The Hex Editor Window (shown above) is the main method of viewing and editing binary files in 010 Editor (to edit text files see Using the Text Editor). A Hex Editor Window is displayed for each binary file that is loaded in the editor. Each file is displayed in a File Tab that displays a shortened form of the file name but the full file name can be viewed in the application title bar or in a hint popup displayed by placing the mouse cursor over the File Tab. The Hex Editor Window is divided into a left and a right area. By default, the left area displays the bytes of the file as a series of hexadecimal bytes and the right area displays the bytes as a series of characters (if a byte cannot be shown as a character a '.' will be displayed). At the far right of the editor by the scroll bar, the Mini Map displays the bytes of the file interpreted as a set of colors. To the left of the Hex Editor Window is a list of addresses. Each address indicates the file position of the first byte on the line. At the top of the window a Ruler indicates the byte offsets from the address on that line. The editor can be changed to display data in a number of different formats and to modify how the Hex Editor Window displays data see Using Edit As.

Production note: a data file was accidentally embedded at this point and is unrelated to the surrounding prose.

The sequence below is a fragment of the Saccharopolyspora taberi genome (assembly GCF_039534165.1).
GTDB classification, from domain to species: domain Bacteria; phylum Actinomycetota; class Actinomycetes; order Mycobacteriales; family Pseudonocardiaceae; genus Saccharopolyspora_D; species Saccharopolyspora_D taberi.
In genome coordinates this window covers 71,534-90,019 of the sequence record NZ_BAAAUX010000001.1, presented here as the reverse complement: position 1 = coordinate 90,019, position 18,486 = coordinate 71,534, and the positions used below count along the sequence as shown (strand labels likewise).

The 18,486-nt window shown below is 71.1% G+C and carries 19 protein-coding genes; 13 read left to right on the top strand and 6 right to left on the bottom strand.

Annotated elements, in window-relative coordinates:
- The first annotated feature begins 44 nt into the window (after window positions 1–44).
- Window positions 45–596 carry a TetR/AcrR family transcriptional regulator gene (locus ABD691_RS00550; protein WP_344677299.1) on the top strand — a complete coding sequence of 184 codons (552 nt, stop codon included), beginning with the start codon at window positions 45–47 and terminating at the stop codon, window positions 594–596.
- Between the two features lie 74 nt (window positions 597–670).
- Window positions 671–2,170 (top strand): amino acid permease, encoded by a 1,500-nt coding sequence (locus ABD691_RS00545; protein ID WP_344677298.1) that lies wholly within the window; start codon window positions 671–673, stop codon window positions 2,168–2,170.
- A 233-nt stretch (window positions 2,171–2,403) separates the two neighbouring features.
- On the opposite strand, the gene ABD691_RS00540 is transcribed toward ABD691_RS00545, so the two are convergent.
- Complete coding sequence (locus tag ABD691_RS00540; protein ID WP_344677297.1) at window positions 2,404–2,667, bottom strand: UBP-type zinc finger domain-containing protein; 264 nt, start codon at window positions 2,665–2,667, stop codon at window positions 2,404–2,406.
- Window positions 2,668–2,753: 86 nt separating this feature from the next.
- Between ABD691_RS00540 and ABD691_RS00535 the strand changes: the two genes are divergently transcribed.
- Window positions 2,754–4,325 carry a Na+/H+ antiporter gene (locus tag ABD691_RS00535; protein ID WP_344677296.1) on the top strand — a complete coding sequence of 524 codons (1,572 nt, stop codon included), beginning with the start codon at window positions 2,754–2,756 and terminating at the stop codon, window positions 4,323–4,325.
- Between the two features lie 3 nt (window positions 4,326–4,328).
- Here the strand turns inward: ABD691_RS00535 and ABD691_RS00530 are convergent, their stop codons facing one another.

A caret (also called a cursor) is displayed in the Hex Editor Window as a flashing line and the caret indicates the current position for inserting, deleting, or editing data. Move the caret with the mouse by clicking anywhere in the main display with the left mouse button. Alternately, the arrow keys can be used to move the caret (see Editor Keys below). When the editor is in Overwrite mode (see Editing Data below) the caret will be displayed as an underscore line and when the editor is in Insert mode the caret will be displayed as a vertical line. When the caret is in the left or right areas, the byte the caret is currently over will be highlighted gray in the other area. Switch between areas by pressing the Tab key. If the Hex Editor Window is not focused, the caret is drawn partially transparent and this is called the inactive caret. Use the Editor Options dialog to control the style and shape of the caret and use the Theme/Color Options dialog to set the color of the caret and inactive caret.